Eric Chavez’s deal with the Yankees worth up to $5.5 million

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Eric Chavez agreed to a minor-league contract with the Yankees last week and today the deal (and its details) became official.

Chavez will get $1.5 million if he makes the team out of spring training and Susan Slusser of the San Francisco Chronicle reports that he can opt out of the contract and become a free agent again if he’s not added to the roster by March 26.

If he does make the team, Chavez can then earn an additional $4 million in bonuses based on playing time and days spent on the roster, which is basically a way for the Yankees to avoid paying the oft-injured infielder if he’s on the disabled list.

Even if Chavez is healthy he won’t play much for the Yankees with Alex Rodriguez at third base and Mark Teixeira at first base, so while the contract is worth up to $5.5 million that’s sort of like saying a lottery ticket is worth up to $100 million. On the other hand, even the $1.5 million he’d get for making the Opening Day roster is a significant chunk of change for a guy who hasn’t been healthy and productive since 2007, so he’ll definitely have to prove he’s worth keeping prior to March 26.

MLB crowds jump from ’21, still below pre-pandemic levels

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PHOENIX — Even with the homer heroics of sluggers like Aaron Judge and Albert Pujols, Major League Baseball wasn’t able to coax fans to ballparks at pre-pandemic levels this season, though attendance did jump substantially from the COVID-19 affected campaign in 2021.

The 30 MLB teams drew nearly 64.6 million fans for the regular season that ended Wednesday, which is up from the 45.3 million who attended games in 2021, according to baseball-reference.com. This year’s numbers are still down from the 68.5 million who attended games in 2019, which was the last season that wasn’t affected by the pandemic.

The 111-win Los Angeles Dodgers led baseball with 3.86 million fans flocking to Dodger Stadium for an average of 47,672 per contest. The Oakland Athletics – who lost 102 games, play in an aging stadium and are the constant subject of relocation rumors – finished last, drawing just 787,902 fans for an average of less than 10,000 per game.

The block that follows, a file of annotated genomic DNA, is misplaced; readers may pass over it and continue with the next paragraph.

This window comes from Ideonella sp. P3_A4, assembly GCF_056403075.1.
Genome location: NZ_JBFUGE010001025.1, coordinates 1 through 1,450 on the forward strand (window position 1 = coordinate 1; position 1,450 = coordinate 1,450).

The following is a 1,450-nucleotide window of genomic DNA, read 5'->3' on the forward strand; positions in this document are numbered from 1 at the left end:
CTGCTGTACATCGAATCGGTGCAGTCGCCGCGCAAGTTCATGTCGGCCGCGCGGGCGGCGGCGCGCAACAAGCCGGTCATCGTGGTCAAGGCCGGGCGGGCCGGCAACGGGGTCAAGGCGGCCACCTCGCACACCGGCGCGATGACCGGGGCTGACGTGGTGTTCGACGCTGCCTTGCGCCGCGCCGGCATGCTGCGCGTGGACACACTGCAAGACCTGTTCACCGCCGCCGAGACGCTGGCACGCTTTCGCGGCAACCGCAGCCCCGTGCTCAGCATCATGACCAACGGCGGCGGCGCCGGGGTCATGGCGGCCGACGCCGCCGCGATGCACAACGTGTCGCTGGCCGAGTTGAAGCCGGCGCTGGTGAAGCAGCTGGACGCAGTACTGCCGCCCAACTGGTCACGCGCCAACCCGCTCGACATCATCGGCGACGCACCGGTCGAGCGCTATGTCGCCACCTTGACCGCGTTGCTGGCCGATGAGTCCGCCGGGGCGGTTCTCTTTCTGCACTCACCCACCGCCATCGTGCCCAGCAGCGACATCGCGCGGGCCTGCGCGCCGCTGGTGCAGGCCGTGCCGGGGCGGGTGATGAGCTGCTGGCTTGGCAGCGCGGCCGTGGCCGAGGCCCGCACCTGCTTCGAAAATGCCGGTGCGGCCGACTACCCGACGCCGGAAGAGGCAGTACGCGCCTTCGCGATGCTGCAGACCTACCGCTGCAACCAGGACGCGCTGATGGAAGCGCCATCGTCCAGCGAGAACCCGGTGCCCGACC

The St. Louis Cardinals finished second, drawing 3.32 million fans. They were followed by the Yankees (3.14 million), defending World Series champion Braves (3.13 million) and Padres (2.99 million).

The Toronto Blue Jays saw the biggest jump in attendance, rising from 805,901 fans to about 2.65 million. They were followed by the Cardinals, Yankees, Mariners, Dodgers, and Mets, which all drew more than a million fans more than in 2021.

The Rangers and Reds were the only teams to draw fewer fans than in 2021.

Only the Rangers started the 2021 season at full capacity and all 30 teams weren’t at 100% until July. No fans were allowed to attend regular season games in 2020.

MLB attendance had been declining slowly for years – even before the pandemic – after hitting its high mark of 79.4 million in 2007. This year’s 64.6 million fans is the fewest in a non-COVID-19 season since the sport expanded to 30 teams in 1998.

The lost attendance has been balanced in some ways by higher viewership on the sport’s MLB.TV streaming service. Viewers watched 11.5 billion minutes of content in 2022, which was a record high and up nearly 10% from 2021.